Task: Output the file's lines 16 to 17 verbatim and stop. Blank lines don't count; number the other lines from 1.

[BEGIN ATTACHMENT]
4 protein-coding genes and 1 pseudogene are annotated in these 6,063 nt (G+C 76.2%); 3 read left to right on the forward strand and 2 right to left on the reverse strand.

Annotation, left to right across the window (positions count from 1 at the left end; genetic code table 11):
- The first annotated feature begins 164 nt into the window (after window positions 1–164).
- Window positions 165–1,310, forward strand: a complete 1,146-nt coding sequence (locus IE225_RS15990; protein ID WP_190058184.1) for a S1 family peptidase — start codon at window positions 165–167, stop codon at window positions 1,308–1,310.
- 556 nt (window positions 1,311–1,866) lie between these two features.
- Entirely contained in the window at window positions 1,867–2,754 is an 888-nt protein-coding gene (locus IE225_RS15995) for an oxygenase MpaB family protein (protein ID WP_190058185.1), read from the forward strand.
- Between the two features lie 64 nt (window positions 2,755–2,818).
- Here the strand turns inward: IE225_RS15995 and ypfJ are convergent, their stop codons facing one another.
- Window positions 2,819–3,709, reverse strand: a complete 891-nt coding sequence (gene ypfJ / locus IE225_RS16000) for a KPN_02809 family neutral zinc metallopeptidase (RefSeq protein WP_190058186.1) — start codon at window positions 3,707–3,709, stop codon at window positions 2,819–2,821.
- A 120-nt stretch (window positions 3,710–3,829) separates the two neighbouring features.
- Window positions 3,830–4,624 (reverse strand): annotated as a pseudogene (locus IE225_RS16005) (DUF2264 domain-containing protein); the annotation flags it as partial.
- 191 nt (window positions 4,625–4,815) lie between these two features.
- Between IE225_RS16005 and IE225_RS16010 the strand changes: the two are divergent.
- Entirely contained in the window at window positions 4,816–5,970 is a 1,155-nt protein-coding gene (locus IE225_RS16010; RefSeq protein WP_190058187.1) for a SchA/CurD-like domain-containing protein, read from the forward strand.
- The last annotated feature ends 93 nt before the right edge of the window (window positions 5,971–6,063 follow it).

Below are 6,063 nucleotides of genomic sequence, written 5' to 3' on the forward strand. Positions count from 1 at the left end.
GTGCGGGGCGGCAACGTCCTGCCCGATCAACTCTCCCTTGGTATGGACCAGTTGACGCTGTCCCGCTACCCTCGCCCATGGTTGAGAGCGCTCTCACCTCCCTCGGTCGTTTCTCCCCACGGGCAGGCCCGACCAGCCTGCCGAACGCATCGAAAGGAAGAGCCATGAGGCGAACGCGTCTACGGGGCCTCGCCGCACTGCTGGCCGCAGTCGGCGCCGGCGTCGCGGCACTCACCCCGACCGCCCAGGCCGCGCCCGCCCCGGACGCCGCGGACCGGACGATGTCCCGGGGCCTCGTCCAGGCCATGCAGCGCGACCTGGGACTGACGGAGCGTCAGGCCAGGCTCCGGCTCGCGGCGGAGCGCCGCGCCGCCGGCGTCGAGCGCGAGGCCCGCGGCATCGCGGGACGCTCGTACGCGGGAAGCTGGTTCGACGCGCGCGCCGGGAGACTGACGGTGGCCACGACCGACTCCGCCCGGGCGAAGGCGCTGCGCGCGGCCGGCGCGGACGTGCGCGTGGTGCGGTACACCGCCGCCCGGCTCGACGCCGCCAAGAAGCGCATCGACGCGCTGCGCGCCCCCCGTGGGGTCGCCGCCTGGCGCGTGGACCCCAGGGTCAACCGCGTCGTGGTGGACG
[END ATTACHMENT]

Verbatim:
Below are 6,063 nucleotides of genomic sequence, written 5' to 3' on the forward strand. Positions count from 1 at the left end.
GTGCGGGGCGGCAACGTCCTGCCCGATCAACTCTCCCTTGGTATGGACCAGTTGACGCTGTCCCGCTACCCTCGCCCATGGTTGAGAGCGCTCTCACCTCCCTCGGTCGTTTCTCCCCACGGGCAGGCCCGACCAGCCTGCCGAACGCATCGAAAGGAAGAGCCATGAGGCGAACGCGTCTACGGGGCCTCGCCGCACTGCTGGCCGCAGTCGGCGCCGGCGTCGCGGCACTCACCCCGACCGCCCAGGCCGCGCCCGCCCCGGACGCCGCGGACCGGACGATGTCCCGGGGCCTCGTCCAGGCCATGCAGCGCGACCTGGGACTGACGGAGCGTCAGGCCAGGCTCCGGCTCGCGGCGGAGCGCCGCGCCGCCGGCGTCGAGCGCGAGGCCCGCGGCATCGCGGGACGCTCGTACGCGGGAAGCTGGTTCGACGCGCGCGCCGGGAGACTGACGGTGGCCACGACCGACTCCGCCCGGGCGAAGGCGCTGCGCGCGGCCGGCGCGGACGTGCGCGTGGTGCGGTACACCGCCGCCCGGCTCGACGCCGCCAAGAAGCGCATCGACGCGCTGCGCGCCCCCCGTGGGGTCGCCGCCTGGCGCGTGGACCCCAGGGTCAACCGCGTCGTGGTGGACG